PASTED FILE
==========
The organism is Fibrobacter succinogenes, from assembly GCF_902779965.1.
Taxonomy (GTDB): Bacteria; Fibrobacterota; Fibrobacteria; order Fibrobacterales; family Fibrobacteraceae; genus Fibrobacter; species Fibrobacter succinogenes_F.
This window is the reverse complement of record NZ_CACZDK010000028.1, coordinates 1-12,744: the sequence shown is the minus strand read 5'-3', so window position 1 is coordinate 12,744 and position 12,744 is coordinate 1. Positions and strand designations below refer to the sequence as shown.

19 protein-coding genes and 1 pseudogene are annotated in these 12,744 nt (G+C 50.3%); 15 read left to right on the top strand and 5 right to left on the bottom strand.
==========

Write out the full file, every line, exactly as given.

The organism is Fibrobacter succinogenes, from assembly GCF_902779965.1.
Taxonomy (GTDB): Bacteria; Fibrobacterota; Fibrobacteria; order Fibrobacterales; family Fibrobacteraceae; genus Fibrobacter; species Fibrobacter succinogenes_F.
This window is the reverse complement of record NZ_CACZDK010000028.1, coordinates 1-12,744: the sequence shown is the minus strand read 5'-3', so window position 1 is coordinate 12,744 and position 12,744 is coordinate 1. Positions and strand designations below refer to the sequence as shown.

19 protein-coding genes and 1 pseudogene are annotated in these 12,744 nt (G+C 50.3%); 15 read left to right on the top strand and 5 right to left on the bottom strand.